This post is designed to give practical ideas for the TVI with a student in a middle school science class focusing on physical science and earth/space science. This course is offered in 8th grade in most of Texas, but may differ as to the grade level in other states.
Products to Purchase
I recommend buying these items in the spring if possible, in preparation for a class the following fall.
Purchase from Sources Other than APH (or from APH, but NOT available on Quota Funds)
Talking Labquest with temperature probe or Talking thermometer: The Talking LabQuest is a fairly expensive investment, but may be available through a Region Service Center (for those in Texas). Some schools use the LabQuest already, in which case the probes wouldn’t have to be purchased.
Talking Scientific Calculator (if student doesn’t already have one) – Several are available. Also see app section below for (almost) free app.
Talking Scale – These are available from a number of vendors, such as Independent Living Aids and Maxi Aids. Kitchen scales may be the most useful for the classroom, although talking bathroom scales are available too.
Wikki Stix– Very useful for a quick raised line – Order lots!
Glue gun and mini-glue sticks These will also come in very handy for preparing quick models. Available at any craft store.
This app was designed by an incredible student from California, Hari Bhimaraju. Some of the concepts on these apps are above the middle school level, but they are nonetheless very helpful for information on basic atomic structure in an accessible format including sound and visual modalities. This app will be appropriate if your student has access to apps on his/her device.
Optional Materials – motivational and fun!
Reach for the Stars iBook for use with an iPad. This product is used with overlays to provide tactile feedback for the student. The only cost of the product is $25.00 for the overlays. The iBook is a free download. Please see a review of the product for more information.
Touch the Universe – A NASA product which contains amazing Hubble Telescope images as tactile graphics.
Preparation for the TVI to do:
Read over the descriptions of the products you are purchasing on this site to familiarize yourself with them.
Give the science teacher copies of the guidebooks for the APH Astronomy Kit , Basic Science Tactile Graphics , and the AZER Periodic Table Set during prep week or the spring prior, if possible.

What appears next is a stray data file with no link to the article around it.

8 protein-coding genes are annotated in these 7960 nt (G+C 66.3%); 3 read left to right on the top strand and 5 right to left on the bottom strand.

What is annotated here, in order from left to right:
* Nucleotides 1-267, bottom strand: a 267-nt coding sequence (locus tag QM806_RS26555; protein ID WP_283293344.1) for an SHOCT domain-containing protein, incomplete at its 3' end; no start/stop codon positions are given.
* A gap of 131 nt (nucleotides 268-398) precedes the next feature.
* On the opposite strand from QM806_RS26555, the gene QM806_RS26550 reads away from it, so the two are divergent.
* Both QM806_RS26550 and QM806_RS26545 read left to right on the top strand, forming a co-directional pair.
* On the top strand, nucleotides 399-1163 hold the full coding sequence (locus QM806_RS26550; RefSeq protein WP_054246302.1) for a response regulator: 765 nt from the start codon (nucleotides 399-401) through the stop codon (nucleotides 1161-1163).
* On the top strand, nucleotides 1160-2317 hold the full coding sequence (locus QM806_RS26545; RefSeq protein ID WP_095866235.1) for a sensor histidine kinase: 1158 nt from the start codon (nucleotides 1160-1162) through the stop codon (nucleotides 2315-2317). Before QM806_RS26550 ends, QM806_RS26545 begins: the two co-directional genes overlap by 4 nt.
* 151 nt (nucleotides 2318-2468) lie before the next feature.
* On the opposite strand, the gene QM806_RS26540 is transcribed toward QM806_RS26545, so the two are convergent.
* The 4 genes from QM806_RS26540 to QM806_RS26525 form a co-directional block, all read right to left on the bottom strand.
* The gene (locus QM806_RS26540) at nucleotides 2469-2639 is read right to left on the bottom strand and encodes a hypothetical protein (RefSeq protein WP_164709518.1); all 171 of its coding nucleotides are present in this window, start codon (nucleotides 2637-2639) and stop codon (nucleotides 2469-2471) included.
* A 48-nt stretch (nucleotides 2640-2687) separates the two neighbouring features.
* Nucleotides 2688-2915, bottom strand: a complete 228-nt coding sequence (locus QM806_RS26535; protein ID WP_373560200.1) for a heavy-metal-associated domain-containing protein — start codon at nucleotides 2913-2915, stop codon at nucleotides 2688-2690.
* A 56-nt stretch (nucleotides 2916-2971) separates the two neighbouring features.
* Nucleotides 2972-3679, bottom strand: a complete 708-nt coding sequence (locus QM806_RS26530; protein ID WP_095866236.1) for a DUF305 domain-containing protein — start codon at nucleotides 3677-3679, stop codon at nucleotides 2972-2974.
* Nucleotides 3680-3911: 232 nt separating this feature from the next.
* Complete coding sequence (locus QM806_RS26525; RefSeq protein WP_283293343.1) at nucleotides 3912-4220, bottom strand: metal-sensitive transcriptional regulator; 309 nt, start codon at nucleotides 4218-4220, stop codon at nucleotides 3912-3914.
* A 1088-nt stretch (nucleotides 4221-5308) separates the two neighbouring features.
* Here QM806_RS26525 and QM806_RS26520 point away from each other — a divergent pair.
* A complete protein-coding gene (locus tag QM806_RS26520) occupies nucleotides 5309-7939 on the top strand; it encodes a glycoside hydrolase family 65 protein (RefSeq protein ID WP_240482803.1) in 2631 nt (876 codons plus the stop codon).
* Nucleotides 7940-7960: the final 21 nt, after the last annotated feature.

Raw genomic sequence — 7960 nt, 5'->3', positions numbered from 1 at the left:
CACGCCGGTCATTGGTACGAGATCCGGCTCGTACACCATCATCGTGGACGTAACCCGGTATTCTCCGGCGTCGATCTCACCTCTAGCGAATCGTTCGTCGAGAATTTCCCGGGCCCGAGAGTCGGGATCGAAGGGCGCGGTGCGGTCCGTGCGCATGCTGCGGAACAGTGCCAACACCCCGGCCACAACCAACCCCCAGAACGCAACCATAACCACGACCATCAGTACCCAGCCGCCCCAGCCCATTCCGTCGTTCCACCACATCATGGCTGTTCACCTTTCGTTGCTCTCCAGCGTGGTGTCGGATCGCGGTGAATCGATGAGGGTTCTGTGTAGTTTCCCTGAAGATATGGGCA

Watch the following 2 short videos (approximately 5 minutes each) by Greg Williams, a chemist who is blind, in order to become more comfortable with organizing and setting up the lab environment for a student who is visually impaired:
Science Techniques: Lab Preparation: This video from Washington State School for the Blind demonstrates how to safely organize and set up a laboratory bench for students with visual impairments. Dr. Greg Williams from Independence Science discusses ways in which students who are blind or who have low vision can actively participate in hands-on experiments.
Science Techniques: Lab Experiments: In this video from Washington State School for the Blind Dr. Greg Williams from Independence Science demonstrates how to safely conduct and analyze laboratory experiments with students who are blind or visually impaired. These techniques include recommendations for material preparation and a demonstration experiment, and adapted equipment.
As the school year begins:
Meet with the teacher and discuss when each of the adapted products will be be needed. Use the teacher’s syllabus for the year if possible. Make sure that the adapted materials needed for the beginning of the year are left with the teacher and that he/she understands them.
If possible, leave all the materials for the year with the teacher or plan to deliver them at least two weeks prior to instruction on related content. Definitely leave the guidebooks for the Sense of Science Astronomy Kit, the AZER kit, and the Basic Science Tactile Graphics.
Schedule a meeting with the teacher at the point in time (according to the syllabus) when content is to go from physical science to earth/space or vice versa. The order of instruction in classes may differ, but the important thing is to meet and discuss which new materials are needed at this junction and field questions that the teacher may have about the adapted materials.